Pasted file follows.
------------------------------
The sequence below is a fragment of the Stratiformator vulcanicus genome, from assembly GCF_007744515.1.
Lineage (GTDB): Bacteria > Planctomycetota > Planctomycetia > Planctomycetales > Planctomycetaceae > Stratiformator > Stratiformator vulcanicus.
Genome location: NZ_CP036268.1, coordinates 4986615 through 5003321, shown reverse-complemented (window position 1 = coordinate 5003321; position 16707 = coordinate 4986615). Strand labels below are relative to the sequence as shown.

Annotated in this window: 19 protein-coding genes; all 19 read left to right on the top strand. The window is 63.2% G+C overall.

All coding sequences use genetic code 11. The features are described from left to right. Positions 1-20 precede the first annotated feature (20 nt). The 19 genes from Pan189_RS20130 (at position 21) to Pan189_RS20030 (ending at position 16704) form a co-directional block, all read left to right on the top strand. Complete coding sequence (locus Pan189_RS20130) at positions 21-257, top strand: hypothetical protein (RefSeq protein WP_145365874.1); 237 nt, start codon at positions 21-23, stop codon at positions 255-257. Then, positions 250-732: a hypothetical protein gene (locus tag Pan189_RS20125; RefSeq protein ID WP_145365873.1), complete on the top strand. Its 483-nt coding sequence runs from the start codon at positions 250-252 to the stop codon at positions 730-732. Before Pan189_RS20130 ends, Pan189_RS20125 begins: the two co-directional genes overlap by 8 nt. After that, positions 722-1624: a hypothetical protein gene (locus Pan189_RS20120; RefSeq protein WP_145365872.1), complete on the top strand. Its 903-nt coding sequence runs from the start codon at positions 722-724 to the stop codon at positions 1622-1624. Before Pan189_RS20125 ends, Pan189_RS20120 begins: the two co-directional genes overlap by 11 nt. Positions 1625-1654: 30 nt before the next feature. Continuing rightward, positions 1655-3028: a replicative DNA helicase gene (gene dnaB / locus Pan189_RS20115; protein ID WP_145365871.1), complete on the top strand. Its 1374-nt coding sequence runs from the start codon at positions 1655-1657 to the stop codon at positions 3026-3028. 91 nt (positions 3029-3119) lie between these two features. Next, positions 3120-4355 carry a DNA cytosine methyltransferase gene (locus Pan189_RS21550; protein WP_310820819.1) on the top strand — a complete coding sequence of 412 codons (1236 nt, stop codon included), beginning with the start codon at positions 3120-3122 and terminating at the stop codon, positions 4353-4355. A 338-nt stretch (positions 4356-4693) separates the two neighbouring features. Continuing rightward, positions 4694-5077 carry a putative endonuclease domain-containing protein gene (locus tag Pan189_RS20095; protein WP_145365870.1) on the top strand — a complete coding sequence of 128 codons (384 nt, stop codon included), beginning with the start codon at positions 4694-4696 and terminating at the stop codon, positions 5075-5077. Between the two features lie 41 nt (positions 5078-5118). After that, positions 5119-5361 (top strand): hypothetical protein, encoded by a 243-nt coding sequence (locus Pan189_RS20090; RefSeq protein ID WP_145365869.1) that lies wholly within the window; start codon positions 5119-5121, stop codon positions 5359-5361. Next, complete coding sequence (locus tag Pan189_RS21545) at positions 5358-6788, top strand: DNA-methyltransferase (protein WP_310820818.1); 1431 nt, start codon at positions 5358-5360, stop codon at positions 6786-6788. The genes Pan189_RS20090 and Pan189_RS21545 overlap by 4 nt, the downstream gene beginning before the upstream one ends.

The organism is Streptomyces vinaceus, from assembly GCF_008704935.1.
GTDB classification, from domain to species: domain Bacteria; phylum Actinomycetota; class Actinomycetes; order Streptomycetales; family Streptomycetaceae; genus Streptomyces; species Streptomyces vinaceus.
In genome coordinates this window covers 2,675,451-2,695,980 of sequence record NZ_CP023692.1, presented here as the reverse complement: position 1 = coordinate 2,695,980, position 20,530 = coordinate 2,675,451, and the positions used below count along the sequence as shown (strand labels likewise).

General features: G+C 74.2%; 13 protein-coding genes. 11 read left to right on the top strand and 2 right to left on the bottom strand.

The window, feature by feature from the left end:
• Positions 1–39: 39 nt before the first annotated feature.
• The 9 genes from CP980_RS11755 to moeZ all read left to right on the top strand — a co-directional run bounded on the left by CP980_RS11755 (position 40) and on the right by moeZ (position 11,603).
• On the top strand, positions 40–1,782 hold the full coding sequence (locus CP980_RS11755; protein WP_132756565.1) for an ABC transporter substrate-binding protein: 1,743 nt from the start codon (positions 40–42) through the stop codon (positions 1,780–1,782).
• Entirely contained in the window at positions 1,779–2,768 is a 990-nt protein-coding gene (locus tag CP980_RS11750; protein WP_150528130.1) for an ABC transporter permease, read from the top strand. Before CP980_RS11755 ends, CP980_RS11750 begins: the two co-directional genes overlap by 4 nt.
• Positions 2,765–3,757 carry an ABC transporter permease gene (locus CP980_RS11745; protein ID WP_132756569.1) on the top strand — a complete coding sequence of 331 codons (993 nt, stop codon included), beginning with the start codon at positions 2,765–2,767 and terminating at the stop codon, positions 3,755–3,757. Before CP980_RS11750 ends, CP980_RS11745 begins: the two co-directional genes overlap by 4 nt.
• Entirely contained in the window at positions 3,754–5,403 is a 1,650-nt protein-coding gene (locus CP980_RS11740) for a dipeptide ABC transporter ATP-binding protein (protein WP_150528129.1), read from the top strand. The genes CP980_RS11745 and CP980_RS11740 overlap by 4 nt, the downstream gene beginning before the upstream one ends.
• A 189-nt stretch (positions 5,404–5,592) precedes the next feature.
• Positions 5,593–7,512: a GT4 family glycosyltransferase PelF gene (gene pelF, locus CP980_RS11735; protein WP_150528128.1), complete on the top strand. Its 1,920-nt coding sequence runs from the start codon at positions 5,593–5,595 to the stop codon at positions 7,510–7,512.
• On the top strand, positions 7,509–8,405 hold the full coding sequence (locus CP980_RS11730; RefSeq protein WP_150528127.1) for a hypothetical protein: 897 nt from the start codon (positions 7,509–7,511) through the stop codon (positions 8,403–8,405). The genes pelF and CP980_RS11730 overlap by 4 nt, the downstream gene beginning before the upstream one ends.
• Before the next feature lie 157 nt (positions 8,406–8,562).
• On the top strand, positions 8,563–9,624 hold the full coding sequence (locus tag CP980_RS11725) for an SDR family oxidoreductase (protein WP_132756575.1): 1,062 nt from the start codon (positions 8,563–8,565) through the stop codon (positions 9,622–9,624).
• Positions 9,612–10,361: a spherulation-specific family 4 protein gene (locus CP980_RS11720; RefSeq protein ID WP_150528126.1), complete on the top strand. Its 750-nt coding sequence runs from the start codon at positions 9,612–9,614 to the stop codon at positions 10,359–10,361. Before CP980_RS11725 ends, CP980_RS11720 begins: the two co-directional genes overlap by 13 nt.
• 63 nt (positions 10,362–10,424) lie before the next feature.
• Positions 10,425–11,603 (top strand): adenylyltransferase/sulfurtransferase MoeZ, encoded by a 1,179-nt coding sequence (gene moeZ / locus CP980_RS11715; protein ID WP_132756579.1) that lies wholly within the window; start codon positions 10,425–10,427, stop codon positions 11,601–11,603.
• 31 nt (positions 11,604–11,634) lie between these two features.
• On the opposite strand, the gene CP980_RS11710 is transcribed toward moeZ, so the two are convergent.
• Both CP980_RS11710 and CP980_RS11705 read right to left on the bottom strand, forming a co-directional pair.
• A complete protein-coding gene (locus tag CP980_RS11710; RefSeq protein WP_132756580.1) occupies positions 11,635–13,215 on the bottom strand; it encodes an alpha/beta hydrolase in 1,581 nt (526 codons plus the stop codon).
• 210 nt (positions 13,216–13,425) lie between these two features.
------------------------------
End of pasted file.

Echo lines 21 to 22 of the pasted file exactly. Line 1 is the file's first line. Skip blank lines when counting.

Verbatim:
• On the top strand, positions 8,563–9,624 hold the full coding sequence (locus tag CP980_RS11725) for an SDR family oxidoreductase (protein WP_132756575.1): 1,062 nt from the start codon (positions 8,563–8,565) through the stop codon (positions 9,622–9,624).
• Positions 9,612–10,361: a spherulation-specific family 4 protein gene (locus CP980_RS11720; RefSeq protein ID WP_150528126.1), complete on the top strand. Its 750-nt coding sequence runs from the start codon at positions 9,612–9,614 to the stop codon at positions 10,359–10,361. Before CP980_RS11725 ends, CP980_RS11720 begins: the two co-directional genes overlap by 13 nt.